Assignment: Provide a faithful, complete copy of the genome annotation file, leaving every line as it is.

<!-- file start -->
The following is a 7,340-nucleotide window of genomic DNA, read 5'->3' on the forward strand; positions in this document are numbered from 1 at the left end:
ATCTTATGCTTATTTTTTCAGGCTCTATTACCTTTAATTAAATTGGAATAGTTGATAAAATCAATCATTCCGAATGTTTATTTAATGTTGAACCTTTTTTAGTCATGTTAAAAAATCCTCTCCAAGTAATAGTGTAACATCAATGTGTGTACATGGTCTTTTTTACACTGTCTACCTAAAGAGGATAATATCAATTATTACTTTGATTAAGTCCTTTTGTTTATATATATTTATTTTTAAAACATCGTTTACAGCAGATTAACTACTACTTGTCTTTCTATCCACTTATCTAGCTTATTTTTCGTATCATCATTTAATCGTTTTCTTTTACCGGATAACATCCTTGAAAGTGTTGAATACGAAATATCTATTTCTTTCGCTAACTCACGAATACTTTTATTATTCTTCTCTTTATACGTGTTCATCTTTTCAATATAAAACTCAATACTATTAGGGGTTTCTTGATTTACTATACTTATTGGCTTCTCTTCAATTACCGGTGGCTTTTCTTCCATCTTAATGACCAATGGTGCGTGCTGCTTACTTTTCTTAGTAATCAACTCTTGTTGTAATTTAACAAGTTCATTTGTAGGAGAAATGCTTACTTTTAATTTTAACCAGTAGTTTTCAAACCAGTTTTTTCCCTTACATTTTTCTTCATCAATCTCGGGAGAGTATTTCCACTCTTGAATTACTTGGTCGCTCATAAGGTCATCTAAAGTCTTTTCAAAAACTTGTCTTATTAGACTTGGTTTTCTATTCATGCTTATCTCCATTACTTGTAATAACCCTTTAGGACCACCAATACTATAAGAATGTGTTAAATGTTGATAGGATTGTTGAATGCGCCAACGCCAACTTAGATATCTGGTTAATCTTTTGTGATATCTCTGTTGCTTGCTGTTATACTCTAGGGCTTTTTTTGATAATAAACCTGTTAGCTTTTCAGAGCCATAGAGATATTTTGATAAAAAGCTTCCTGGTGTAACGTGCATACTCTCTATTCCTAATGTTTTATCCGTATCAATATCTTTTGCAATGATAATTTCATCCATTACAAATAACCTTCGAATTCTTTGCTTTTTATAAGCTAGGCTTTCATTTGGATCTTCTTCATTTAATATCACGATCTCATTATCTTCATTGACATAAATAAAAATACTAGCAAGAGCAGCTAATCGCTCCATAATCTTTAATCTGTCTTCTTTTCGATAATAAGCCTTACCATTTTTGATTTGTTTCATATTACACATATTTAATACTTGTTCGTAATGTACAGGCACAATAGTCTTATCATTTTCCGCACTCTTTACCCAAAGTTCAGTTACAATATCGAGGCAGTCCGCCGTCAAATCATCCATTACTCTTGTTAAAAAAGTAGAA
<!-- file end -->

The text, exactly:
The following is a 7,340-nucleotide window of genomic DNA, read 5'->3' on the forward strand; positions in this document are numbered from 1 at the left end:
ATCTTATGCTTATTTTTTCAGGCTCTATTACCTTTAATTAAATTGGAATAGTTGATAAAATCAATCATTCCGAATGTTTATTTAATGTTGAACCTTTTTTAGTCATGTTAAAAAATCCTCTCCAAGTAATAGTGTAACATCAATGTGTGTACATGGTCTTTTTTACACTGTCTACCTAAAGAGGATAATATCAATTATTACTTTGATTAAGTCCTTTTGTTTATATATATTTATTTTTAAAACATCGTTTACAGCAGATTAACTACTACTTGTCTTTCTATCCACTTATCTAGCTTATTTTTCGTATCATCATTTAATCGTTTTCTTTTACCGGATAACATCCTTGAAAGTGTTGAATACGAAATATCTATTTCTTTCGCTAACTCACGAATACTTTTATTATTCTTCTCTTTATACGTGTTCATCTTTTCAATATAAAACTCAATACTATTAGGGGTTTCTTGATTTACTATACTTATTGGCTTCTCTTCAATTACCGGTGGCTTTTCTTCCATCTTAATGACCAATGGTGCGTGCTGCTTACTTTTCTTAGTAATCAACTCTTGTTGTAATTTAACAAGTTCATTTGTAGGAGAAATGCTTACTTTTAATTTTAACCAGTAGTTTTCAAACCAGTTTTTTCCCTTACATTTTTCTTCATCAATCTCGGGAGAGTATTTCCACTCTTGAATTACTTGGTCGCTCATAAGGTCATCTAAAGTCTTTTCAAAAACTTGTCTTATTAGACTTGGTTTTCTATTCATGCTTATCTCCATTACTTGTAATAACCCTTTAGGACCACCAATACTATAAGAATGTGTTAAATGTTGATAGGATTGTTGAATGCGCCAACGCCAACTTAGATATCTGGTTAATCTTTTGTGATATCTCTGTTGCTTGCTGTTATACTCTAGGGCTTTTTTTGATAATAAACCTGTTAGCTTTTCAGAGCCATAGAGATATTTTGATAAAAAGCTTCCTGGTGTAACGTGCATACTCTCTATTCCTAATGTTTTATCCGTATCAATATCTTTTGCAATGATAATTTCATCCATTACAAATAACCTTCGAATTCTTTGCTTTTTATAAGCTAGGCTTTCATTTGGATCTTCTTCATTTAATATCACGATCTCATTATCTTCATTGACATAAATAAAAATACTAGCAAGAGCAGCTAATCGCTCCATAATCTTTAATCTGTCTTCTTTTCGATAATAAGCCTTACCATTTTTGATTTGTTTCATATTACACATATTTAATACTTGTTCGTAATGTACAGGCACAATAGTCTTATCATTTTCCGCACTCTTTACCCAAAGTTCAGTTACAATATCGAGGCAGTCCGCCGTCAAATCATCCATTACTCTTGTTAAAAAAGTAGAA